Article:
I spent most of the evening watching two back-to-back movies on Lifetime, one of which was billed as a “World Premiere” while the other had had the “World Premiere” designation when it had originally been shown on Saturday. They re-aired the Saturday “world premiere,” I Didn’t Kill My Sister, at 7 p.m., and followed it up with the new “world premiere,” Trust No One, at 9. Surprisingly, both turned out to be TV-movies made by a company called Odyssey Media in 2015, and both were shot under different titles than the ones Lifetime used when they aired them: I Didn’t Kill My Sister was originally Murder Unrecognized (so they replaced a blah title with a silly one), while Trust No One was originally Corrupt (and according to one imdb.com message board poster a trailer for it under the Corrupt title appeared on YouTube before it and all printed references to it on the Internet mysteriously disappeared). What was even more odd was that I Didn’t Kill My Sister, despite that dorky title, turned out to be a quite good crime thriller, a sort of neo-noir set in and around the Los Angeles TV news community, while Trust No One was a boring organized-crime story enlivened by a few action scenes but otherwise deathly-dull. From the title I’d assumed the sisters, one of whom died and the other was accused of murdering her, would be teenagers; instead they were both 30-something women.
The one who gets killed was Carmen Pearson Campbell (Gina Holden, turning in a nice bitch performance that makes it unfortunate she exits permanently early on — though writer Gemma Holdway and director Jason Bourque give her a lot more screen time than is common in a plot like this, which was nice), and the sister who’s suspected of killing her is Heather Pearson (Nicholle Tom, who began her career as one of the kids Fran Drescher was nanny-ing on The Nanny but has had a decent if unspectacular career as an adult actress). In the opening scene Carmen, home alone, drinks a small glass of wine, then suddenly loses consciousness and ends up taking a fall into her swimming pool, where she apparently drowns — though later on a medical examiner attributes her death to an overdose of Xanax (the wine was “spiked” with the drug) and said she had croaked before she even got to the pool. Then there’s a typical Lifetime title flashing us back “Two Days Earlier,” and we learn that two days earlier Carmen was the co-host of Citywatch, a phenomenally popular news program on L.A. TV station KPPQ Channel 3. She was also in the middle of a bitterly contested divorce from her husband Mason Campbell (Chris William Martin), and their marriage has so totally disintegrated they’re literally not speaking together off camera. Unfortunately for both of them, they’re the co-hosts of Citywatch and therefore have to speak to each other on camera, and if that weren’t bad enough they’re also the parents of a teenage daughter, Brooke (Sarah Desjardins). Also, Carmen has talked to her attorney, Sandra Carson (Ona Grauer), about changing her will so instead of her husband getting her money, it’ll go into a trust fund and remain there until Brooke is old enough to inherit it herself. So when Carmen is found dead in her swimming pool of an overdose of Xanax, the cops at first suspect it was an accident until they find the remaining spiked wine, whereupon they not surprisingly make Mason Campbell the number one suspect — until he’s able to prove that he didn’t do it (just how he proved he didn’t do it — whether he established an alibi or what — isn’t really explained in Holdway’s script), whereupon they, and in particular Cruz (Sharon Taylor), the lead detective on the case (and it was a neat trick on Holdway’a part to make her seem more intimidating by not giving her a first name), fasten on Heather as a suspect.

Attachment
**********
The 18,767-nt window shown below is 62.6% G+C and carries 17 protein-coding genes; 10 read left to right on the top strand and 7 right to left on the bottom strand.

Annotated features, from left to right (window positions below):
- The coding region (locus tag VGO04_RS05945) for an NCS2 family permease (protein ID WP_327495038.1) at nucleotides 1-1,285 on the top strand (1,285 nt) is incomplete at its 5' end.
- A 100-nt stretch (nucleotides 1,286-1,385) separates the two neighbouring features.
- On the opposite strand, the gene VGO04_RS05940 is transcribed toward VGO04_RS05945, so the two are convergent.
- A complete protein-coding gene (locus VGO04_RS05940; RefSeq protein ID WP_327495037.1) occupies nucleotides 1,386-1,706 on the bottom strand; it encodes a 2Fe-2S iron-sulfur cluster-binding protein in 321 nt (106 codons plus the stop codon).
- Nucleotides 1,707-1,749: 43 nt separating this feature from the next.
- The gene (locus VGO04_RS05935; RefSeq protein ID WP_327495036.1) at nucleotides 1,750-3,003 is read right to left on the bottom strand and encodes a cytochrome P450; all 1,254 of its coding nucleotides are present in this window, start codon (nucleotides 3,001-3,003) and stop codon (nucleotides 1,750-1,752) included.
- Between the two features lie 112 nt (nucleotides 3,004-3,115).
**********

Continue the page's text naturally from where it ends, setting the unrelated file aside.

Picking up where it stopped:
The reason they’re so convinced Heather killed her sister is that Heather had been relegated to a job as Carmen’s personal assistant, and Carmen regularly humiliated her. Heather has had dreams of being a TV journalist herself, and there’s a quirky scene in which she and Mason meet on the Citywatch set after hours and run through a practice of what the show would be like with Mason and Heather co-hosting — only during that session Heather makes a passing remark that it would be easier for both of them if Carmen were out of the way, and unbeknownst to Heather but beknownst to us because director Bourque pans to a shot of a TV camera with the red recording light on, the session was secretly recorded and Mason later gives a copy of it to the cops. Heather realizes she’s being framed but neither she nor we are sure by whom — Mason? Lois Summer (Dominika Julliet), the bimbo blonde who replaced Carmen on Citywatch after Carmen’s death? We do get the impression Lois is involved from the smirk on her face after she does her first Citywatch program, and from a later phone call between her and Mason in which she says “it’s all working out as we planned” — but it turns out that though Mason is involved, the real mastermind of the murder plot is (surprise!) Sandra Carson. It seems that they met 15 years earlier when Mason went to see her as a reporter following the “mysterious” death of her husband (obviously we’re supposed to assume that she killed him, too), they got the hots for each other and whenever they could they sneaked away to vacations at gambling meccas like Las Vegas (Heather stumbles onto this secret when she finds a poker chip from a Las Vegas casino), where Mason lost scads of money — which is why he needed his wife out of the way before she changed her will, so he could inherit her money and use it to pay off his gambling debts.